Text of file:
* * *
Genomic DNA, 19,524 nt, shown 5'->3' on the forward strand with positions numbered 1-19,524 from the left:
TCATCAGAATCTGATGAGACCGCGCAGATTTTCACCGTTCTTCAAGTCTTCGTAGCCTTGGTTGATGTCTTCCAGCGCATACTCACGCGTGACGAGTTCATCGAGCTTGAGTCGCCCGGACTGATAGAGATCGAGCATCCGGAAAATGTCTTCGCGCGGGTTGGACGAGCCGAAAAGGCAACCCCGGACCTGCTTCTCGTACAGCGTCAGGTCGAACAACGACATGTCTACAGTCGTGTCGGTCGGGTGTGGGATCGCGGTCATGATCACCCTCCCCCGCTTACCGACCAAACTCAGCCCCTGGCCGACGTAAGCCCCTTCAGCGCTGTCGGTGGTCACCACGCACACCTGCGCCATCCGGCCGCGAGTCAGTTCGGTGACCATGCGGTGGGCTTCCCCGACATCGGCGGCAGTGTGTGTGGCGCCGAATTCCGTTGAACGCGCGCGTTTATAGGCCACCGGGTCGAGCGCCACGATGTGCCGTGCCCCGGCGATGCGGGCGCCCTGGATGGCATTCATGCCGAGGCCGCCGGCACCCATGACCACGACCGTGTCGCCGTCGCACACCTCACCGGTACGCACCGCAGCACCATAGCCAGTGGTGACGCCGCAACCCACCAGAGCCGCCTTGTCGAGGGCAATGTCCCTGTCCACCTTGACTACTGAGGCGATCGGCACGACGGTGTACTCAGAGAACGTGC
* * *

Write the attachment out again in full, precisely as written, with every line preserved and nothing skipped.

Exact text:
Genomic DNA, 19,524 nt, shown 5'->3' on the forward strand with positions numbered 1-19,524 from the left:
TCATCAGAATCTGATGAGACCGCGCAGATTTTCACCGTTCTTCAAGTCTTCGTAGCCTTGGTTGATGTCTTCCAGCGCATACTCACGCGTGACGAGTTCATCGAGCTTGAGTCGCCCGGACTGATAGAGATCGAGCATCCGGAAAATGTCTTCGCGCGGGTTGGACGAGCCGAAAAGGCAACCCCGGACCTGCTTCTCGTACAGCGTCAGGTCGAACAACGACATGTCTACAGTCGTGTCGGTCGGGTGTGGGATCGCGGTCATGATCACCCTCCCCCGCTTACCGACCAAACTCAGCCCCTGGCCGACGTAAGCCCCTTCAGCGCTGTCGGTGGTCACCACGCACACCTGCGCCATCCGGCCGCGAGTCAGTTCGGTGACCATGCGGTGGGCTTCCCCGACATCGGCGGCAGTGTGTGTGGCGCCGAATTCCGTTGAACGCGCGCGTTTATAGGCCACCGGGTCGAGCGCCACGATGTGCCGTGCCCCGGCGATGCGGGCGCCCTGGATGGCATTCATGCCGAGGCCGCCGGCACCCATGACCACGACCGTGTCGCCGTCGCACACCTCACCGGTACGCACCGCAGCACCATAGCCAGTGGTGACGCCGCAACCCACCAGAGCCGCCTTGTCGAGGGCAATGTCCCTGTCCACCTTGACTACTGAGGCGATCGGCACGACGGTGTACTCAGAGAACGTGC